The domestic youngsters are no longer willing to play second fiddle to their foreign teammates.
First minute of a game of a new season in the post-COVID era and there’s immense pressure on a 22-year-old to deliver. Having played crucial roles in the last two seasons, this diminutive midfielder had to prove a point to a new coach. One cross in the 52nd second of the game and Anirudh Thapa drives it in the back of the net of TP Rehenesh with one of the sweetest strikes you will ever see.
Anirudh Thapa might be the leader of the pack of India’s new age, but the group has enough skilled protégés to take the game by the scruff of its neck and define it.
Suresh Singh Wangjam, after a couple of years in the wings, is a starter at the heart of Bengaluru FC’s midfield, easily one of India’s most coveted positions. At just 20, Suresh has already played the World Cup (U-17) for his country and is now rubbing shoulders with arguably the greatest Indian footballer ever, Sunil Chhetri. His power-packed performances have time and again defined how Bengaluru control the midfield and win balls from the opposition.
Khel Now has, continuously over the years, reflected on how Indian players were never made a part of the all-important spine of the team, but that is seemingly changing with a plethora of new-age talents who seem to be eager to take more responsibility and thus, a central role.
At Kerala Blasters, both Rahul KP and Sahal Abdul Samad have been the go-to attacking threats for coach Kibu Vicuna, with a foreign striker thrown into the fray. Sahal, particularly, has bulked up to take extra workload and his transformed physique is doing him a world of good fending off defenders. Rahul KP’s duels against Akash Mishra were sheer delight for supporters of Indian football when Hyderabad FC faced Kerala Blasters.
Special mentions must be reserved for Hyderabad FC and NorthEast United FC for bringing a lot of ‘can they do its’ to ‘Oh yes, they can’ to the fore. Akash Mishra, at left-back, has left a lot of clubs and scouts surprised, just like Lalengmawia’s free-form displays in the midfield for the Highlanders. He was, in fact, given the captain’s armband after a couple of brilliant displays. Against East Bengal, his fellow teammate and World Cup teammate Ninthoinganba Meetei was in beast mode, a constant threat down the right wing.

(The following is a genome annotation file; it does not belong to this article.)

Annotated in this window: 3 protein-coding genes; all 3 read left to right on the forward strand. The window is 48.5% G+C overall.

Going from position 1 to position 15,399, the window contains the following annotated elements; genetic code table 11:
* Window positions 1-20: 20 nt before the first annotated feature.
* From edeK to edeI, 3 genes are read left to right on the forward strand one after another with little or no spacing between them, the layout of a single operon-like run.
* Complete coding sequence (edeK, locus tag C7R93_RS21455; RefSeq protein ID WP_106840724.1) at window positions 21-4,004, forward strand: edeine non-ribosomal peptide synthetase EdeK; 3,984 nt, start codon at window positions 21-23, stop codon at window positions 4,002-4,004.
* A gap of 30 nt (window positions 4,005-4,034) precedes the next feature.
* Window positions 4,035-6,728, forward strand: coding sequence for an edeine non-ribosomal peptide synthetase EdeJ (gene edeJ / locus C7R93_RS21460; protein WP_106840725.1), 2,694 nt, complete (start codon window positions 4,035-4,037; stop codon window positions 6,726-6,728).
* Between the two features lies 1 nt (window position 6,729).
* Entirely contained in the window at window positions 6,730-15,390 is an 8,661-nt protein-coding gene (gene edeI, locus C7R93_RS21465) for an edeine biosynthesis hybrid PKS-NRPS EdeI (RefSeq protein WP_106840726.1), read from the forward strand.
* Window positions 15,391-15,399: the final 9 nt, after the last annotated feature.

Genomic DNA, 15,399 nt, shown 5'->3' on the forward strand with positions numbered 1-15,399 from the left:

Throw in the likes of Rochharzela and Rahim Ali and the list now features names that have been on the scoresheet more often than once. Manvir Singh, too, came on to play a role against East Bengal in the Kolkata derby, scored a peach and has consistently started since. Every team has at least one or two players that are young, and have been given a specific responsibility, which shows that ISL coaches are finally fielding young Indian footballers not to fill numbers on the pitch, but to play a key part in the shape and style of the team.
Coming back to Hyderabad FC, the resurgence of Chinglensana Singh Konsham is a much-welcome move for Indian football on the whole. His control, composure and ease on the ball are seldom found in Indian centre-backs. Well-built and standing at a handsome 1.86 m, there’s no reason why the Manipuri cannot be the future of India’s defensive solidity. Sana had sat on FC Goa’s bench for some time after two good seasons at Shillong Lajong FC and another one at Delhi Dynamos under Gianluca Zambrotta. Now that he’s playing regularly, fans and administrators are standing up and taking notice.
Rowllin Borges has made the second-highest number of interceptions in the league for Mumbai City FC, only outnumbered by Stephen Eze who has two more interceptions but has played two games more than Islanders’ midfielder. Interestingly, Asish Rai and Lalengmawia are also in the top five, showing how these young Indian footballers are not shying away from the physical and positional duties of the game.
Brandon Fernandes, for the easiness and class with which he regularly finds the upsurging Igor Angulo and Jorge Ortiz, has been in sublime touch. The fact that FC Goa did not replace the outgoing Hugo Boumous shows how much the management trusts the ability of the Indian No. 10. This has seen FC Goa reap the benefits of Fernandes’ slick passing and decisive through-balls.
Looking at a larger picture, it would prepare these young Indian footballers for tasks more difficult in the future. Young players that have not been able to make it to team sheets and the pitch should look for loan opportunities in the I-League, auditioning for their respective coaches in real-time situations.
This season of the Indian Super League has seen a wide range of youngsters rise up to take responsibility for key roles, an event that seldom happened in the past in the competition. This bodes well for Indian football in the long-term and will make its future stars more prepared for tougher challenges and for regular game-time at the top level.